A Response to C.S. Lewis' Till we Have Faces
Only now, only now that I am old and no longer care about beauty and no longer fear my own ugliness, only now that I have accepted my fate as the seer and her vision, the lover and her beloved, the heartbroken girl and her ugly despairing reflection in the mirror, only know do I perceive the truth and distortion of that cunning glass in the Pillar Room. I Orual - the wise Queen of Glome, the veiled woman warrior who struck terror in the hearts of those who loved and obeyed but never saw me, now know that I took as perfect and true, one glance into that curved glass. I saw there the magnified reflection of a swollen and bruised tear-streaked face with an eye shut tight by brutality and neglect and assumed the ugliness of the image as my own. That moment when I first gazed at my reflection in the cunning mirror in the Pillar Room, my face distorted and swollen from my father’s beating, that was the moment which determined my fate. I mistook the copy for the original. The ugliness of that reflection, enhanced by the ugliness of my own desperation and despair was my sentence in life. I know now that what I saw in that mirror all those years ago was not the perfect image of my own true physical ugliness. For how can there be in this world, a perfect image of anything? No, the mirror image was the trickery of the gods.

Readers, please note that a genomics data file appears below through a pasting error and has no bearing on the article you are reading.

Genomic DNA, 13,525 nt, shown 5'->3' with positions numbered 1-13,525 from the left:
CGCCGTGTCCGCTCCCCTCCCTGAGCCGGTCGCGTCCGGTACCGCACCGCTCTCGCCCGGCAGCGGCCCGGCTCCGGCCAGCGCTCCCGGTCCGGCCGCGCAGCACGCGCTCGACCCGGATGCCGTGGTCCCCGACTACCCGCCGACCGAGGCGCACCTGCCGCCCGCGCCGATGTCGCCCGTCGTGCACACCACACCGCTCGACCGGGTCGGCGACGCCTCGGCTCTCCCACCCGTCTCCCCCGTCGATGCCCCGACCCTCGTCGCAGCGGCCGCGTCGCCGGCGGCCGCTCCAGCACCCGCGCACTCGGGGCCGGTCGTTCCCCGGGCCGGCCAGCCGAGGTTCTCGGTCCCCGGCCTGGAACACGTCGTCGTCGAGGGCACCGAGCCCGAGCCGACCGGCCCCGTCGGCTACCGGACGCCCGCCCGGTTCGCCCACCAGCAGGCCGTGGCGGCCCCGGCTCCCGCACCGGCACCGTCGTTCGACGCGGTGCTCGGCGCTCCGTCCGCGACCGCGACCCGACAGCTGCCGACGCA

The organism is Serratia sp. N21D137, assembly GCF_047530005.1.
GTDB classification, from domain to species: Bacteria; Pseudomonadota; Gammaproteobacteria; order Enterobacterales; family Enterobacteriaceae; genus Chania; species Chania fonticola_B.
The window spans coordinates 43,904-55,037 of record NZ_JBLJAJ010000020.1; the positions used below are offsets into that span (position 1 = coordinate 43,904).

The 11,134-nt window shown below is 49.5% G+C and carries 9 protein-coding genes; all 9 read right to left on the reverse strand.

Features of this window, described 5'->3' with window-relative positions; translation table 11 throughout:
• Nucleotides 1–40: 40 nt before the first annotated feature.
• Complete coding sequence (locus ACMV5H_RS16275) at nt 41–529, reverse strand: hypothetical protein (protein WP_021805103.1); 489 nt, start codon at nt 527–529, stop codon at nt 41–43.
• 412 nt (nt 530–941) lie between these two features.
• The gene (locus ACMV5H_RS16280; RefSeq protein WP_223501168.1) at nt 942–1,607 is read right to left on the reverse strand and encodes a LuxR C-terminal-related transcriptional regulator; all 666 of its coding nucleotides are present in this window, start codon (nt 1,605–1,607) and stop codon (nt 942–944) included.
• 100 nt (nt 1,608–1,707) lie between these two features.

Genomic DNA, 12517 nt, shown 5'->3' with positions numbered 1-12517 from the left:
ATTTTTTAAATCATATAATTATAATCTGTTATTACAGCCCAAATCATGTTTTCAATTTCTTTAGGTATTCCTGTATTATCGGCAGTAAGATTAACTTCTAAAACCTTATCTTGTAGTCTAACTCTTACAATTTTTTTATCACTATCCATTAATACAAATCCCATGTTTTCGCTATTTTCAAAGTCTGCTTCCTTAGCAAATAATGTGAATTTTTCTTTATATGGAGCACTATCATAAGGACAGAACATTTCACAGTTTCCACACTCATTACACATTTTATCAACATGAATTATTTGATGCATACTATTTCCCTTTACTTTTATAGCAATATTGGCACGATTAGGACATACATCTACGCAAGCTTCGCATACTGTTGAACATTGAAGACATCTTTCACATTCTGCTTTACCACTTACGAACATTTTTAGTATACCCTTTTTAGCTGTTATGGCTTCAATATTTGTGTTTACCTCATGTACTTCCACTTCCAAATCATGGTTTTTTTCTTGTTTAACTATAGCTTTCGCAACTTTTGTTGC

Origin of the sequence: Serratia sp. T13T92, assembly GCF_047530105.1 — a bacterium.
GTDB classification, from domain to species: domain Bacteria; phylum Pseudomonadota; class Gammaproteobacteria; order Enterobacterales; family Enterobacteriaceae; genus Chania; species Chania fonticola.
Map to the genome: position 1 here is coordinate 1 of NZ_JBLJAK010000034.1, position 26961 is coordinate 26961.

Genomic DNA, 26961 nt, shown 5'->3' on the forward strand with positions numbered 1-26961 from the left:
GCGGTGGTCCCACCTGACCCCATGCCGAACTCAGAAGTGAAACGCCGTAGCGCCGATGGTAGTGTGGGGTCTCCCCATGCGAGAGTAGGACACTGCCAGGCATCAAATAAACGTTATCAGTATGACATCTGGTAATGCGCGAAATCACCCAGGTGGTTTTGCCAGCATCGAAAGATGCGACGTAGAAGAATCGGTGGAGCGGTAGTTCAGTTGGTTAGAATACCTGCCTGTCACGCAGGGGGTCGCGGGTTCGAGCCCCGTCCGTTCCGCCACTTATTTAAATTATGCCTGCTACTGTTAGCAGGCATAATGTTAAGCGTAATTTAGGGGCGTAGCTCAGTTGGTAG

And yet, I am still unsure. Was there something in that reflection more true than I realized? There was something in that image that was itself alive and driven? Did that Orual, ugly and swollen, wild-eyed and beast-like, exist? And, was that Orual separate from this flesh and blood Queen? You Greeks might say that that glance into the mirror was mere appearance, that I did not see deeply enough there to see the essence of Orual. You wise Greeks may tell me that I was fooled by a phantasm and that I mistook that pretender in that glass for the truth of the world. I am not as wise as you Greeks nor am I clever enough to make myself pretty with words, as the Fox did. I sometimes wonder now if his fine Greek words masked a nothingness that I felt inside, a hollow statute that breaks so easily and falls into dust or a mere shadow on the glass, no substance, nothing to grasp and hold onto.
In truth, could I have looked deeper into that glass? Could I have seen through that “perfect” image of Orual and found something more there? Rather than merely glancing into its surface, could I have seen deeper into the meaning of that moment’s reflection? Stood there and starred unafraid to see? Could I have recognized the devouring despair of my life and foretold the hopelessness I was to live. Could I have seen through that glass, the ghosts of images that would chase me night after night in my dreams? If I had changed my seeing, could I have changed my future? Maybe not betrayed Istra and married the prince myself instead of Redival? If I had but seen my own fear and despair in that glass,...